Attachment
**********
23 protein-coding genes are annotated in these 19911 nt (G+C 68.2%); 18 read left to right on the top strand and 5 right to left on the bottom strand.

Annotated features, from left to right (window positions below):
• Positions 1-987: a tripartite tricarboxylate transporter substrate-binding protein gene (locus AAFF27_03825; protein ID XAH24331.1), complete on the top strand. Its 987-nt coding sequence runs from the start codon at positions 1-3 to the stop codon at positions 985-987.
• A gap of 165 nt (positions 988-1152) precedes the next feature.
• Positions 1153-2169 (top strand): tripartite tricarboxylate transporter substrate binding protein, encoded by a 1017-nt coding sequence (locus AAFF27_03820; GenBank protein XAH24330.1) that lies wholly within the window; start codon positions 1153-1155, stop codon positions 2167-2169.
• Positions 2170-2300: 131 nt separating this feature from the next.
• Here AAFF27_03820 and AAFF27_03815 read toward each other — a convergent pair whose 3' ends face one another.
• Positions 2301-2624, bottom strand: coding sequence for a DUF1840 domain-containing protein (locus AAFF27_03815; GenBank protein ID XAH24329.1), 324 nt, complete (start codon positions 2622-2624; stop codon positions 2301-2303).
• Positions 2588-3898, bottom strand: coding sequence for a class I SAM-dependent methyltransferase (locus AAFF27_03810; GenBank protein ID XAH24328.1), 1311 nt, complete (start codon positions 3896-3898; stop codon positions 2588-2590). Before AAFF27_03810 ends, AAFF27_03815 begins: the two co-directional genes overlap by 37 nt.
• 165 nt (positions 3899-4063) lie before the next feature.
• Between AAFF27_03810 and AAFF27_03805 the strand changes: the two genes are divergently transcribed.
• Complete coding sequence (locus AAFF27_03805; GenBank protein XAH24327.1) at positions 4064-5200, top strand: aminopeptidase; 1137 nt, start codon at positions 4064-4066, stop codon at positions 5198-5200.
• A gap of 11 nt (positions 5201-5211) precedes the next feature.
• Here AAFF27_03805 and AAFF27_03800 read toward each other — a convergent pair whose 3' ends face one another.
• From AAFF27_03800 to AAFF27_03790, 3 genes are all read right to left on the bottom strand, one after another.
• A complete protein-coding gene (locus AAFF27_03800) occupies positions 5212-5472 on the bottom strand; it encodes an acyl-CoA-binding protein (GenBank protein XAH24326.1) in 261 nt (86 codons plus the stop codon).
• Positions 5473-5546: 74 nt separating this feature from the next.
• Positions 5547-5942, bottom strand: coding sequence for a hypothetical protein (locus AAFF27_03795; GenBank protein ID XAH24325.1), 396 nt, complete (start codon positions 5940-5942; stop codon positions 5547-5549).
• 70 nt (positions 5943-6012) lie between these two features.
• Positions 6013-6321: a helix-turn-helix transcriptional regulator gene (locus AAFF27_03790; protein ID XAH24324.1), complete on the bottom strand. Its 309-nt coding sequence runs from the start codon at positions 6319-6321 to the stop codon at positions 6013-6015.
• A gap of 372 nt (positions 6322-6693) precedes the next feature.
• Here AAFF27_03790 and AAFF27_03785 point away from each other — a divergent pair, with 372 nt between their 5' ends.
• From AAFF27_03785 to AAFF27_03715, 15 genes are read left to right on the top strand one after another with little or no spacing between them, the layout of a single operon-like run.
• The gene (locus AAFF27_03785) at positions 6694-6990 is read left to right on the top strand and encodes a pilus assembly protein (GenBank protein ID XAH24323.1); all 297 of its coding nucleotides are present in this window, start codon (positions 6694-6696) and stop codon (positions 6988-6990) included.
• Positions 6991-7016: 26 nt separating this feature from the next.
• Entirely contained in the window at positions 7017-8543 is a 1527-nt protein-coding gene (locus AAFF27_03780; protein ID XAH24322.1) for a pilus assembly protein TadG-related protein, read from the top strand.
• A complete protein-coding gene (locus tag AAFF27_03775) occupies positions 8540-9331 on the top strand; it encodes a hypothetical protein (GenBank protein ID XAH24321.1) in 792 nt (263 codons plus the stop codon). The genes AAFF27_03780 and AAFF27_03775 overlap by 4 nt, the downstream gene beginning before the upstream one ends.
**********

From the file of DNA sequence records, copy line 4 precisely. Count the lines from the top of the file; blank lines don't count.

• A gap of 165 nt (positions 988-1152) precedes the next feature.